The seats of the Palais Garnier, striking features of the monument, contribute to the general aesthetics of the theatre. Made of black tinted wood and red velvet, these seats are emblematic of the Napoleon III style and of the wealth of the architecture and of the design of the Palais Garnier. To design these seats, the architect collaborated with the artisans Belloir & Vazelle, tapestry-makers and decorators of the greatest French theatres of the century.
Charles Garnier chose the red colour for the seats, which was a complete novelty then. At the time, opera houses displayed other colour: the old Opera of the street Le Peletier was white and gold, while the Queen’s Theatre in Versailles was completely blue. While discussing this matter with Eugène Delacroix, he answered: “we need to surround the spectators by a shade which produces, by its lights, an effect of coolness and health. Hence, the solution appears immediately: solely red can give this result; the pink reflection, spread on the faces and shoulders of women, contributes to their freshness and sheen.”*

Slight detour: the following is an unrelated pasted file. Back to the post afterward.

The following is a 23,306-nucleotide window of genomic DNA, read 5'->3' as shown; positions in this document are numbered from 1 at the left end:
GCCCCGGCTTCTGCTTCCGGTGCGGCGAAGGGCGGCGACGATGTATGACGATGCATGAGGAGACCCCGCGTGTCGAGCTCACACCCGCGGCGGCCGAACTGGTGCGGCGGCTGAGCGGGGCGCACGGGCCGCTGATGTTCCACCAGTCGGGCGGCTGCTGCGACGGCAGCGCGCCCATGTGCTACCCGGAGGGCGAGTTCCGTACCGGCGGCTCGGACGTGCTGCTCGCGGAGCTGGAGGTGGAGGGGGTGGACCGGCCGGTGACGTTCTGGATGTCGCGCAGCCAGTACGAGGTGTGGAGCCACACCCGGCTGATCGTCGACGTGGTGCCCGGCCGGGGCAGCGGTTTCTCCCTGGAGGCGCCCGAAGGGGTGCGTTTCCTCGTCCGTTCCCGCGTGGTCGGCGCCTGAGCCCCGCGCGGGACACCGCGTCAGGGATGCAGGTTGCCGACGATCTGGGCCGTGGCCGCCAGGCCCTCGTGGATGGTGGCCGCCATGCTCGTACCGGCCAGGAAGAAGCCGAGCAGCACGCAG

* Garnier Charles, Le théâtre, Acte Sud, 1992.
Discover the amphitheatre of the Palais Garnier, the closest part of the Opera to the famous ceiling painted by Marc Chagall. It used to be called the paradise, because it is the highest part of the auditorium. Consequently, the students of the Paris Opera Ballet school were nicknamed « the children of paradise », for they used to sneak into the amphitheatre to catch a glimpse of the performances by the professional dancers. Discret and intimist, the amphitheatre offers a view on the all auditorium, and let us appreciate its wonderful architecture.